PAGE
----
Eyeshadow depotting[ Edited ]
I pop out all of my single shadows and many of my larger palettes into personalized palettes. I personally love the Z-Palette (you can search it online) to put my shadows into because it protects them and has a clear top so I can see the colors inside. There is also a cute one called the Unii palette which I like for personal use because it is a little bit smaller and has a mirror. It also has cute magnets that act as space fillers between different sized shadows.
Make Up For Ever shadows all pop out and are already magnetized, so I buy their palette and have all of my shadows in it. Also the Tarte Amazonian Clay Blushes pop out and are magnetized already so I have all of them in a blush palette. I have the Tokidoki Soda Pop Palette and loved all of the colors but it was too big to carry with me, so I popped all of those out and put them into my own Z-palette too.
As a makeup artist, is it easier for our kits to be organized working out of palettes. Plus, you are right in that it takes up way less room and I find myself using all of my shadows when they are all laid out in front of me.
I am glad you are putting your shadows to use in your own palettes- anyone else?? I think Sephora should carry empty palettes...would you buy them if we did?? What are your thoughts?
I would love to hear from you all
I've never tried depotting palettes, but I have depotted several single eyeshadows such as the MAC and Urban Decay. I have found that it is much safer to use a flat iron and melt the shadows on tinfoil over the flat iron heat. I tried it with a lighter once and I failed to use tweezers to hold the shadow and it hurt so bad!!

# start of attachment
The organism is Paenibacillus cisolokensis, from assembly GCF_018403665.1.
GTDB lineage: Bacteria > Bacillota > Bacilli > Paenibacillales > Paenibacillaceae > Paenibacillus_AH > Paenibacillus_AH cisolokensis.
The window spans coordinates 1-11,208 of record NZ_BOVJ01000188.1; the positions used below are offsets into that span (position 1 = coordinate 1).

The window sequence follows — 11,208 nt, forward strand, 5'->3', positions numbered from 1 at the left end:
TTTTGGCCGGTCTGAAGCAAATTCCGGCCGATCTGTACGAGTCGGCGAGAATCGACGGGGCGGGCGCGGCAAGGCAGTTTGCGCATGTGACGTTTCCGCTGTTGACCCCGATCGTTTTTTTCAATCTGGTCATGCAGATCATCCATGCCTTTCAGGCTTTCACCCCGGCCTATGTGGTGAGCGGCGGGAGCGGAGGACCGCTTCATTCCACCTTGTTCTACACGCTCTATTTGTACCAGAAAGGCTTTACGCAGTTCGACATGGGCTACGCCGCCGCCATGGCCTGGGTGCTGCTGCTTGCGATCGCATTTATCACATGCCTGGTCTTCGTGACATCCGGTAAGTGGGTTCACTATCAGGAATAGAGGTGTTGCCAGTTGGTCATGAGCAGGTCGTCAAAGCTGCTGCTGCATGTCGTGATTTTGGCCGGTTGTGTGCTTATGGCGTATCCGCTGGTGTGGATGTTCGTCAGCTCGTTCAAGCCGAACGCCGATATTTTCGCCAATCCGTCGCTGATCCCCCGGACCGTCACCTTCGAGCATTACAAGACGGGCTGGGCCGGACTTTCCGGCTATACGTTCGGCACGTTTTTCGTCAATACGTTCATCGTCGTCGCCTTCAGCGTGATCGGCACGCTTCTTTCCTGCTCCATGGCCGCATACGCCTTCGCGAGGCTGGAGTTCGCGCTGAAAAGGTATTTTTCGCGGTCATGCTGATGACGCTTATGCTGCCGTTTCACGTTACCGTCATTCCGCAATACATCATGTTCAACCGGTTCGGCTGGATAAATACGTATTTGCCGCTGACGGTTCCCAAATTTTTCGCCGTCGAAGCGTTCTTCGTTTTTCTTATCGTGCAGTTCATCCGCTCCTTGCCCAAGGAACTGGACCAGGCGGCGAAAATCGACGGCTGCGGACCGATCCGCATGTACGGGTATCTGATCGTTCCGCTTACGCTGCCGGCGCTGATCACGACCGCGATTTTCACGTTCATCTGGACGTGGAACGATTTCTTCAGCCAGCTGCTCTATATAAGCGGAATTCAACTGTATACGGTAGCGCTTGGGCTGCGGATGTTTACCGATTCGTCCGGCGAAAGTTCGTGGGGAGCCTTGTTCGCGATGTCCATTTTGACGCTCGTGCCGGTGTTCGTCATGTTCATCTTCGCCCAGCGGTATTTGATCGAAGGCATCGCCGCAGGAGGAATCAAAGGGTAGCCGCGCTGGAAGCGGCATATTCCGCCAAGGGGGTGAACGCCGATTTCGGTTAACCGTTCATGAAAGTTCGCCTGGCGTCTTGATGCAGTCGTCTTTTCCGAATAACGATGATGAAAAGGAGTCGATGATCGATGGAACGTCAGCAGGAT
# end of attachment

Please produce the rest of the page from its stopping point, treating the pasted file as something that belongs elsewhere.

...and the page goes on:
I like to wait for the glue to dry a little before I use rubbing alcohol to remove it though. And those magnet sheets are GREAT to put on the back of them as well
I always feel super crafty when I do stuff like this, and it saves a whole lot of space too! LOVE IT!
I've only depotted singles and only because the little container lid broke (Shu Uemura, I'm looking at you!) so I don't have much experience. I used a wide blade hot glue gun with a heat control regulator (great idea to use a flat iron, if I had one, I'd use that) because that was the only low temperature heat source that I had. I read that you can do it with a hair dryer, but my dryer didn't get hot enough, so maybe I did it wrong or it's the dryer's fault.
My only complaint was that the shadow got somewhat crumbly sooner than it would have based on it's expiration date. I guess maybe the heating did something to the shadow or maybe because the pan was partly empty when I did it.
But it is fun to make custom palettes and it sure is a space saver!
One of my projects for 2012 is to depot my single eyeshadows. I like the look of customized palettes, they're great space savers and are easy to travel with. I would love it if the Sephora Collection came out with empty palettes! I've heard really great things about the Z palette, which can accommodate shadows and blushes of different sizes. I also really like that each Make Up For Ever shadow/blush come with magnets on the back, so that they can easily be transported into the brand's empty 10 pan palette.
My favorite way to depot is by putting them in the oven on a low setting - safer for me! When I tried the flat iron and candle methods, I ended up burning and/or cutting myself and usually taking a big chunk out of the eyeshadows as well. Wayne Goss has a great video on this here